Last week the Chicago Vests visited the Florida Vests (my parents and sister) for several days of fun on the Gulf Coast. One of the joys of the week was being there for my dad’s birthday—celebrating birthdays with family is hard when you live so far apart. A related joy was sampling his growing collection of bourbon.
My dad has become quite a bourbon connoisseur of late. It just so happens that the stretch of I-65 between Chicago and Northwest Florida goes straight through the heart of Kentucky bourbon country. Over the course of the last several trips my parents have made to visit us, they’ve stopped at a few distilleries and a massive spirits warehouse store. Along the way, he’s amassed dozens of great bourbons and not only enjoys drinking them, but also enjoys tasting them. Aided by a book called Bourbon, Straight and a great blog called Sour Mash Manifesto, he’s become a legitimate bourbon authority.
We tasted a wide variety of bourbons over the course of three nights. For each tasting, Dad would select a flight of bourbons to compare and contrast and we’d pour 1 oz. portions in tasting glasses. If possible, we would watch a video of Jason Pyle tasting the same bourbon on Sour Mash Manifesto; if there wasn’t a video, we would simply read his review. I was amazed at the flavors Jason would distinguish in the nose and palate of these various bourbons. Here’s an example from his blog:
Nose: Rich and flooding with almond toffee, ripe banana, vanilla, sweet spices, popcorn, and a tangy sweetness of sorghum and molasses. A scant teaspoon of water to a 2 oz. pour ramps up the spices, dried fruits, and deep oak notes.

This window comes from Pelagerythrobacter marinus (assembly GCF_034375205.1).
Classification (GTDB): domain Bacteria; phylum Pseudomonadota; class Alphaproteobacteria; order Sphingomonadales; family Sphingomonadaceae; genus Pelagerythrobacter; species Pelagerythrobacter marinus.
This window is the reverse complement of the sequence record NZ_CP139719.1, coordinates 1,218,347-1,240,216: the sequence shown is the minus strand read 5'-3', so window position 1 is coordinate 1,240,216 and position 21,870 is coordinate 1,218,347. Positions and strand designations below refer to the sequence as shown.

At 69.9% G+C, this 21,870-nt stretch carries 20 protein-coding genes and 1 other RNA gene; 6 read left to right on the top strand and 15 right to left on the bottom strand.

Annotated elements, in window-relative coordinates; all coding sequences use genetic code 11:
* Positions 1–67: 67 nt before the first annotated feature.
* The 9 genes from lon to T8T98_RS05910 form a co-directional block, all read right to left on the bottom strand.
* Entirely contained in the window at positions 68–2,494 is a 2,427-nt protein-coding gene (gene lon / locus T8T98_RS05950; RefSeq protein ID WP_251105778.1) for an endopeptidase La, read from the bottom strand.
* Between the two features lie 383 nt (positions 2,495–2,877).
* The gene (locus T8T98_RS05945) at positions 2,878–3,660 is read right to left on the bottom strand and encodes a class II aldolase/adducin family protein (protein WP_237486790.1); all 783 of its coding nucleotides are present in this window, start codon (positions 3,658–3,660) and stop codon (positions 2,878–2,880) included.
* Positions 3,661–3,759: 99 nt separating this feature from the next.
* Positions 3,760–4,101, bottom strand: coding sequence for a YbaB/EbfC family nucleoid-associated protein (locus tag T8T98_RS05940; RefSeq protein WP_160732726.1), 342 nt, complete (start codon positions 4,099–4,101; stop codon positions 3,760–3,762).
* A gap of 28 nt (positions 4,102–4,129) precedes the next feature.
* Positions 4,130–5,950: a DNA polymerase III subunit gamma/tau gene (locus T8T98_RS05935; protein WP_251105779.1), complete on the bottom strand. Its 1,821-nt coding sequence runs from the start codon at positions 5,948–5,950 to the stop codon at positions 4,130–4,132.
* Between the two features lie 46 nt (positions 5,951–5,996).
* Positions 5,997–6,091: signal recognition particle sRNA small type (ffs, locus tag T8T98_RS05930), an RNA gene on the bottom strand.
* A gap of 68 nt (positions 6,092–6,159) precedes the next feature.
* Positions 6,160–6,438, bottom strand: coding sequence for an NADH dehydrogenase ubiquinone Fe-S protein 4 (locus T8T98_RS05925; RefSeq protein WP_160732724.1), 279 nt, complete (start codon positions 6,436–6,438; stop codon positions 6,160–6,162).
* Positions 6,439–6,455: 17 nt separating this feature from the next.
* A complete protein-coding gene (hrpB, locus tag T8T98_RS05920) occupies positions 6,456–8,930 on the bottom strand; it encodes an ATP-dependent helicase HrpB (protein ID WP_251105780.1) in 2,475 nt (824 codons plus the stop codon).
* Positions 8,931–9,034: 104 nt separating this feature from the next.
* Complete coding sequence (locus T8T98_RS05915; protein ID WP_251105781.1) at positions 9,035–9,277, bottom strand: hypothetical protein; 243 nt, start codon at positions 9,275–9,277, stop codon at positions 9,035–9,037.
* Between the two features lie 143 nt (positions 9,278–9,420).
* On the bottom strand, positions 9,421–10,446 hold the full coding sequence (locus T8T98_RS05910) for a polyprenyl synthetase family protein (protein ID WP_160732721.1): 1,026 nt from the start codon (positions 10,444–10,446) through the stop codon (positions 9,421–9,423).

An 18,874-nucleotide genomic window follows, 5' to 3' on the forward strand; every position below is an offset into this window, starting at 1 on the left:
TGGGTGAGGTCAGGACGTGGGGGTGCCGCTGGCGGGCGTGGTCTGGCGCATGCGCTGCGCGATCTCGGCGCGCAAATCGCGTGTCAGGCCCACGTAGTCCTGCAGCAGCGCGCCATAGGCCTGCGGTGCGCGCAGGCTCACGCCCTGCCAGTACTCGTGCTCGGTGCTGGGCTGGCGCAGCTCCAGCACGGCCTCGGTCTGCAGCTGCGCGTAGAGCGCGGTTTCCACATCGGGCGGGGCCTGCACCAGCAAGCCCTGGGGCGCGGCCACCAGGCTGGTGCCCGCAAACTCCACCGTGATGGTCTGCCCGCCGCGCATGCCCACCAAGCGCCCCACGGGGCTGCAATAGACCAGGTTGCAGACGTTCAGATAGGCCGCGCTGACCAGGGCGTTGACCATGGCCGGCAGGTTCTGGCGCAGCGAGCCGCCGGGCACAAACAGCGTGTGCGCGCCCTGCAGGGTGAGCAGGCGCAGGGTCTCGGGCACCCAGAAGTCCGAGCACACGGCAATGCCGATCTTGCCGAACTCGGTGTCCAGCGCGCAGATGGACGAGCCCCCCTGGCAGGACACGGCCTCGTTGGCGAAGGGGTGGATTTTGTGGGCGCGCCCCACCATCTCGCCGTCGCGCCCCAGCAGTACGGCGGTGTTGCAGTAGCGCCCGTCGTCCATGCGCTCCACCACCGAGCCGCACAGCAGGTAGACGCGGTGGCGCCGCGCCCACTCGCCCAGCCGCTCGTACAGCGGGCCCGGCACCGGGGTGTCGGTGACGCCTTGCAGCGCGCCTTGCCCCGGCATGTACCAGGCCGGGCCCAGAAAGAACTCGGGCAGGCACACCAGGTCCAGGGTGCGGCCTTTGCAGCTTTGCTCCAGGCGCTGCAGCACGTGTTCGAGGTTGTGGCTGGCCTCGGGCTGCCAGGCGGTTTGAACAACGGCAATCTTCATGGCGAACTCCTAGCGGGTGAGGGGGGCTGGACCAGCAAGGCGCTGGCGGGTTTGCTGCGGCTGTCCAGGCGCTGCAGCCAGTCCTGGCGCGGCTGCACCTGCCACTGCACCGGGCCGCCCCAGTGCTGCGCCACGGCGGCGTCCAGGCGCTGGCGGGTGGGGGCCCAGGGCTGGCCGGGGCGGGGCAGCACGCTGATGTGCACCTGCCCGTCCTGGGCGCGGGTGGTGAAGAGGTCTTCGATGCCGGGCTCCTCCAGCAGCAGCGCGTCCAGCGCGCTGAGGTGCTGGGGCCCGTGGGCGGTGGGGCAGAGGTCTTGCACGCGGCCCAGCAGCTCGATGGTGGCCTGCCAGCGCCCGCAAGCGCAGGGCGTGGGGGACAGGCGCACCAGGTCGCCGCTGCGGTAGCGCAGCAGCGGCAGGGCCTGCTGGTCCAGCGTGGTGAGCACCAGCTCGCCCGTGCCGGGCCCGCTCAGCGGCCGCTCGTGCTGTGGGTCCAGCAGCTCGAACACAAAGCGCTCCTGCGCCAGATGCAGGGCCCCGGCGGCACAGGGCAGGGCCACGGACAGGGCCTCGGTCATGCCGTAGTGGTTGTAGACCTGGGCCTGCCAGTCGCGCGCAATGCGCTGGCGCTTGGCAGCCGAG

Palate: On the palate this bourbon just hits you with flavors in waves and it keeps on coming. Few whiskies can match it in that department. Deep dark sticky caramel, Rum Bananas, vanilla, Dried Dark Fruits, root beer, fudge, and intense sweet spices of cinnamon, clove, and mint are dominant when sipped neat. A teaspoon of water brings out the barrel flavors and rounds out the alcohol edge and heat.
Tasting bourbon is just as interesting as tasting wine, beer, or anything else that combines a variety of flavors into a complex experience of smell and taste.
Dad and I often noted that we couldn’t pick out individuals flavors with the precision and articulation of Jason. Yet we were still able to enjoy the rich complexity of the bourbons, noting how each one was definitely different from the others.
By the third night, I got a little philosophical. It seems to me that life is a lot like tasting bourbon. Not all of us can find the words to name what we experience with precision or poetry, but we can all appreciate the experience nonetheless, and we can certainly savor every drop.
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